Tromsø is one of Norway’s most beautiful cities, and it attractions thousands of tourists every year. Some just spend the day in Tromsø before heading off towards Lofoten, Senja or other natural attractions, while others spend multiple days in Tromsø.
But if you’re just visiting Tromsø for a short time, you’re definitely going to want to have somewhere to keep your luggage so you won’t have to drag it along. So, where are the best places to store luggage in Tromsø?
There are two luggage locker locations in Tromsø, at Jekta Storcenter (a shopping mall) and at Tromsø Havn Prostneset. In addition, you can store your luggage at Tromsø Airport, at the visitor center or at a hotel.
Let’s take a closer look at the different options for storing your luggage in Tromsø.
Option 1) Storage lockers at Jekta Storsenter
Jekta Storsenter is a huge shopping mall in Tromsø, and they have storage lockers where you can rent them on a hourly basis. It’s great for those of you who are just spending a few hours in Tromsø, and don’t want to bring your luggage along with you.
The shopping mall is a bit outside of the main city, so it’s a bit of a hassle to get to.
Option 2) Storage lockers at Tromsø Habor
Tromsø Havn Prostneset (Tromsø Habor) offer different sized storage lockers, and this option is by far the most popular choice by tourists who are visiting Tromsø.
The lockers are readily available by the harbor, and are fairly cheap. Prostneset also acts as the main hub for the local ferries and buses, so it’s a convenient place to store your luggage.
Small storage boxes for backpacks and small luggage are 80 NOK per 24 hours, while the big storage boxes who can fit suitcases are 100 NOK per 24 hours.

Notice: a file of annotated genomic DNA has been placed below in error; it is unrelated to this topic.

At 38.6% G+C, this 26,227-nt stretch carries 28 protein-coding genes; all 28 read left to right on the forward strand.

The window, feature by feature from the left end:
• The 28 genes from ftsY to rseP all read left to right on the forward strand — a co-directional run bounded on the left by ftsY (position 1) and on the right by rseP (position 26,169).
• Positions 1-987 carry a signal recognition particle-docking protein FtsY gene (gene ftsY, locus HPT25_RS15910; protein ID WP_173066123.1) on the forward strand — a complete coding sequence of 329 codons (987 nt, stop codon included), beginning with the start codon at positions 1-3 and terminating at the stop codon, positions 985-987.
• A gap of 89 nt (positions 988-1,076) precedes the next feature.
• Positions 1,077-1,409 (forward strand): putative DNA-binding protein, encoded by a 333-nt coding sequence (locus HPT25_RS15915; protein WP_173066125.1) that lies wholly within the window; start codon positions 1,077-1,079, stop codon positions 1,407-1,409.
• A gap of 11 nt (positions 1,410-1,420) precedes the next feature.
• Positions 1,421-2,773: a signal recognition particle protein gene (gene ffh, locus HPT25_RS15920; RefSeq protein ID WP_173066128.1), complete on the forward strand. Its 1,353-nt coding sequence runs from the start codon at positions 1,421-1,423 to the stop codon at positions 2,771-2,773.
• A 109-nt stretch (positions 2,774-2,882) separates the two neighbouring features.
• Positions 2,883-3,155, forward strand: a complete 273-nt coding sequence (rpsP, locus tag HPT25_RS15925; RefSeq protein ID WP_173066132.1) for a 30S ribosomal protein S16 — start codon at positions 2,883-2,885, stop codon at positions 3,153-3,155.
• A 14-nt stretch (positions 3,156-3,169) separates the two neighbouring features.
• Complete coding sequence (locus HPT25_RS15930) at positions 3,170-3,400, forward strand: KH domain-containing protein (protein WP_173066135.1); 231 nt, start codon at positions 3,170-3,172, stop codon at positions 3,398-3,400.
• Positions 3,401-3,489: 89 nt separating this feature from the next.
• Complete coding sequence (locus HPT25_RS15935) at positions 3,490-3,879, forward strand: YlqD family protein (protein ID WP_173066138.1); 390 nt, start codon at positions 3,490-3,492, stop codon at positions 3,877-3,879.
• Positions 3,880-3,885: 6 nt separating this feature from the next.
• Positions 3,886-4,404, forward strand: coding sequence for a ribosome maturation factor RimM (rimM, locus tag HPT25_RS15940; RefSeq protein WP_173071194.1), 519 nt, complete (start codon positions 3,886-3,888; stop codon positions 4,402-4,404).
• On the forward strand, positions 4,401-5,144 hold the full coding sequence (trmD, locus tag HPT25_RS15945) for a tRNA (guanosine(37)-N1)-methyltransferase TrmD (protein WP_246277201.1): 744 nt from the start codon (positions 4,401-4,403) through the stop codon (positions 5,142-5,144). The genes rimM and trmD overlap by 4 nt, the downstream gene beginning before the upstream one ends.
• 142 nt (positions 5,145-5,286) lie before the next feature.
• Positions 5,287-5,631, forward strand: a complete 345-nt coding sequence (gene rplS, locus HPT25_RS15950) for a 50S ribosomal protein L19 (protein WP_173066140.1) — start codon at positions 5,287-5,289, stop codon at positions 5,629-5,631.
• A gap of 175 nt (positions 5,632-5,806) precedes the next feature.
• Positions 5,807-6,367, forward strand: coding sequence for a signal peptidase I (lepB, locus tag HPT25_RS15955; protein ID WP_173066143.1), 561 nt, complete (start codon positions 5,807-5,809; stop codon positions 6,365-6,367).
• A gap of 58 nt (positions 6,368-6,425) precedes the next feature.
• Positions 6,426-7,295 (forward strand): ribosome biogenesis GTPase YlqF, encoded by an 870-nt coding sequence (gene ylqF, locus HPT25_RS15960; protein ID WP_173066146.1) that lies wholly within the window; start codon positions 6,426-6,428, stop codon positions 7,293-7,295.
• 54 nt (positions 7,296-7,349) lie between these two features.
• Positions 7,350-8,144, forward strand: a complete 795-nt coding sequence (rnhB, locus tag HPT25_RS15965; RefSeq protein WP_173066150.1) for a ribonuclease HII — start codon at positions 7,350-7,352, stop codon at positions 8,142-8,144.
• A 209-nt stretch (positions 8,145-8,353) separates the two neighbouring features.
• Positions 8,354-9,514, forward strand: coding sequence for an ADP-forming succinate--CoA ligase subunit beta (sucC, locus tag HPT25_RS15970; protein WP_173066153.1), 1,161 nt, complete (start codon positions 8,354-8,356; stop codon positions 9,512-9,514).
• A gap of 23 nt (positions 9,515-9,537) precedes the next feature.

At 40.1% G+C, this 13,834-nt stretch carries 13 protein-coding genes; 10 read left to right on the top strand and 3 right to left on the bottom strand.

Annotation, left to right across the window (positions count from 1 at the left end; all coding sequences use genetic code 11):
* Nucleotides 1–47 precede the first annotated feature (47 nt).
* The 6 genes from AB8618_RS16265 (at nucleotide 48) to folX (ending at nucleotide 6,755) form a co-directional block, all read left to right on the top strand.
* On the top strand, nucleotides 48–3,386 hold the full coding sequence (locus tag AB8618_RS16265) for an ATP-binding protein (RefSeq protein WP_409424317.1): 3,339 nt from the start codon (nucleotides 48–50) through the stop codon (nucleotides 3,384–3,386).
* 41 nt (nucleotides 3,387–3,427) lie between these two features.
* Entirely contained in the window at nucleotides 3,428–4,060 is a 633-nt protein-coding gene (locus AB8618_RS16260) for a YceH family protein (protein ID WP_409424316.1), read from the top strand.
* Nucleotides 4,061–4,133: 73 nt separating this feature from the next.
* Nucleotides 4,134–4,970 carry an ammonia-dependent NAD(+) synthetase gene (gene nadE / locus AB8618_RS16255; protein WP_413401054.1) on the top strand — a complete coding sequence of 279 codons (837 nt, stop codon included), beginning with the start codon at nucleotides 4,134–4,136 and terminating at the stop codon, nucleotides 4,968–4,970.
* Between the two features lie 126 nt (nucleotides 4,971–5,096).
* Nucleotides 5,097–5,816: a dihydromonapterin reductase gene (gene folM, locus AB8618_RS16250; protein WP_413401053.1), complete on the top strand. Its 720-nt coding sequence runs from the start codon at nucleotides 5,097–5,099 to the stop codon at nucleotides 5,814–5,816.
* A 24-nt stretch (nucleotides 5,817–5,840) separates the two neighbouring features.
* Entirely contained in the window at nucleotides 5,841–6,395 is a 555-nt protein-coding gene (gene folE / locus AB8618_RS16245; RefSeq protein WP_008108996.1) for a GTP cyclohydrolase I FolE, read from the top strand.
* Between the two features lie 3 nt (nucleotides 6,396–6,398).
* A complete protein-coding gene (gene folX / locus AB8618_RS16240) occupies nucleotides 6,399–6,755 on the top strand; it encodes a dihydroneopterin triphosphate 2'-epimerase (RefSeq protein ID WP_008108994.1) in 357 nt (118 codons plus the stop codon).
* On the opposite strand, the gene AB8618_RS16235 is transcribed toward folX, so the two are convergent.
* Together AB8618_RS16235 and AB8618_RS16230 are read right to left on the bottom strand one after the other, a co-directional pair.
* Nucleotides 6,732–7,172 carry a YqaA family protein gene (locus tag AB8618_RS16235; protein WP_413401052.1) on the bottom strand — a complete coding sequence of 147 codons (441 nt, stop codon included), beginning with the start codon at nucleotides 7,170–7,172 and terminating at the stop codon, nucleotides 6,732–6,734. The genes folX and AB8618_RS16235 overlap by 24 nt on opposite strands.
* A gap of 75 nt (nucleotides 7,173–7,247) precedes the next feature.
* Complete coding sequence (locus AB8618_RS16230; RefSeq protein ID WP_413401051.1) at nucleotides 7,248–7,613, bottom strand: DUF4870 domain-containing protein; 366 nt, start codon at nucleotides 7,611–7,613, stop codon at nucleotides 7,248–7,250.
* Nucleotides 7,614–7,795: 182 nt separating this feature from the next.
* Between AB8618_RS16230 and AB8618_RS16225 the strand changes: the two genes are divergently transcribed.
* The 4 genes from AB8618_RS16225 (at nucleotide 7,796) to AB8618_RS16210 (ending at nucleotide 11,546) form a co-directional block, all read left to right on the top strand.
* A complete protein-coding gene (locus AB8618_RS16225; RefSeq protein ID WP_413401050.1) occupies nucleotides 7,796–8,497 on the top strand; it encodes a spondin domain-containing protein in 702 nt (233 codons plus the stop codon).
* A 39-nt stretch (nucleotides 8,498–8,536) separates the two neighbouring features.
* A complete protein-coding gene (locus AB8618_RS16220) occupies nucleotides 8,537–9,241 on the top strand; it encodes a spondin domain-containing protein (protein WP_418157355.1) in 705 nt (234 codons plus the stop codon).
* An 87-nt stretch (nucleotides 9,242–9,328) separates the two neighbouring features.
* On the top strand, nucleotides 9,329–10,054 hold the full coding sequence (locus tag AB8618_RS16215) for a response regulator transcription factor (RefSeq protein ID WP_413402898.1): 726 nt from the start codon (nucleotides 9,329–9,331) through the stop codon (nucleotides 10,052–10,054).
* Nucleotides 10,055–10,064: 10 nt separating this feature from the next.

You can only store the luggage for 7 days at a time.
Prostneset is open from 06.00 to 01.30, so you cannot fetch your luggage in the 4 and a half hour where it’s closed in the night.
Option 3) Luggage storage at Tromsø Airport
It’s possible to store your luggage at Tromsø airport, which is convenient if you are arriving and leaving Tromsø by plane.
The luggage storage is found close to the main entrance to the airport, right next to where you check in special luggage. There’s a small doorbell that you need to ring to get in touch with the luggage storage service.
The price for storing lugging at Tromsø airport is 60 NOK per item per 24 hours.
This is a manual luggage storage service, and not lockers like the options above. However, it’s a pretty good option if you are going to be leaving from the airport.
PS. The luggage lockers at Tromsø Airport are temporarily unavailable between March 12 and December 28, 2023 due to renovations.
Option 4) Store luggage in Tromsø at a hotel
Many hotels in Tromsø offer to keep your luggage for a while, but these services are generally not publicly announced. The hotels will prefer to store the luggage for guests, so it’s generally not a problem to ask to store your luggage at the hotel if you arrive early in the morning and need to wait multiple hours before you can check in to your room.
But there are also people who have told me that they have been able to pay a small fee at a randomly chosen hotel to store their luggage, without having booked a room with the hotel.
So you can try asking the hotels in the area if they offer luggage storage, and you might be able to keep your luggage there for the day.
Option 5) Store luggage at Visit Tromsø (Tromsø Visitor Center)
Visit Tromsø is a visitor center that helps tourists in Tromsø. They don’t officially offer a luggage storeage service, but they’ve told the local newspaper that they do allow guests to keep suitcases in their visitor center in cases of emergencies.
You can find Visit Tromsø at the second floor at Prostneset.
I would only consider this option if I didn’t have any other options, so please don’t do this if you can access any of the storage lockers.
Nicklas is the owner and editor of The Norway Guide, and is responsible for most of the content on the website.
He lives in Skien, Norway with his wife and two children. Nicklas is specialized in Norwegian ecology (including Norway’s geology, wildlife and flora) from his degree in Ecology And Nature Management at University of South-Eastern Norway, but has a particular interest in tourism and content creation.
His biggest hobbies are fishkeeping, going on hikes with his dog, and rooting for the local football team.